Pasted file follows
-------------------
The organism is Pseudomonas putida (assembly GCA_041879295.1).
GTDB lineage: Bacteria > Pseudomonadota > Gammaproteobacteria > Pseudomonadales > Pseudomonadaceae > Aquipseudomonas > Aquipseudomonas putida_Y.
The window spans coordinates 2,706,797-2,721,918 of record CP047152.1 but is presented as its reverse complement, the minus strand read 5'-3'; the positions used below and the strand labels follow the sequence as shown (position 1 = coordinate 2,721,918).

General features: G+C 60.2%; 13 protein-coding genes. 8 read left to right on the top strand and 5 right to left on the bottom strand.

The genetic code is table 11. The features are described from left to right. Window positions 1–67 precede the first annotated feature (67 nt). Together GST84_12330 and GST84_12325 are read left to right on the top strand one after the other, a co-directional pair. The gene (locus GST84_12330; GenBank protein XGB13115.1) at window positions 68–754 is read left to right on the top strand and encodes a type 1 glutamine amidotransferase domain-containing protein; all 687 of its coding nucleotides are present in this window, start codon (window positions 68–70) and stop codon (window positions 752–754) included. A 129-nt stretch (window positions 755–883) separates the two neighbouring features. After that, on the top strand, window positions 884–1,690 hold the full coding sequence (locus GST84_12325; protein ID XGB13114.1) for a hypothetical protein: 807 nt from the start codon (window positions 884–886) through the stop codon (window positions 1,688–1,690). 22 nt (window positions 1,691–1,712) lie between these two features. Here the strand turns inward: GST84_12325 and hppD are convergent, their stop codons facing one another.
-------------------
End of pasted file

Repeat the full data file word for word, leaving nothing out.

The organism is Pseudomonas putida (assembly GCA_041879295.1).
GTDB lineage: Bacteria > Pseudomonadota > Gammaproteobacteria > Pseudomonadales > Pseudomonadaceae > Aquipseudomonas > Aquipseudomonas putida_Y.
The window spans coordinates 2,706,797-2,721,918 of record CP047152.1 but is presented as its reverse complement, the minus strand read 5'-3'; the positions used below and the strand labels follow the sequence as shown (position 1 = coordinate 2,721,918).

General features: G+C 60.2%; 13 protein-coding genes. 8 read left to right on the top strand and 5 right to left on the bottom strand.

The genetic code is table 11. The features are described from left to right. Window positions 1–67 precede the first annotated feature (67 nt). Together GST84_12330 and GST84_12325 are read left to right on the top strand one after the other, a co-directional pair. The gene (locus GST84_12330; GenBank protein XGB13115.1) at window positions 68–754 is read left to right on the top strand and encodes a type 1 glutamine amidotransferase domain-containing protein; all 687 of its coding nucleotides are present in this window, start codon (window positions 68–70) and stop codon (window positions 752–754) included. A 129-nt stretch (window positions 755–883) separates the two neighbouring features. After that, on the top strand, window positions 884–1,690 hold the full coding sequence (locus GST84_12325; protein ID XGB13114.1) for a hypothetical protein: 807 nt from the start codon (window positions 884–886) through the stop codon (window positions 1,688–1,690). 22 nt (window positions 1,691–1,712) lie between these two features. Here the strand turns inward: GST84_12325 and hppD are convergent, their stop codons facing one another.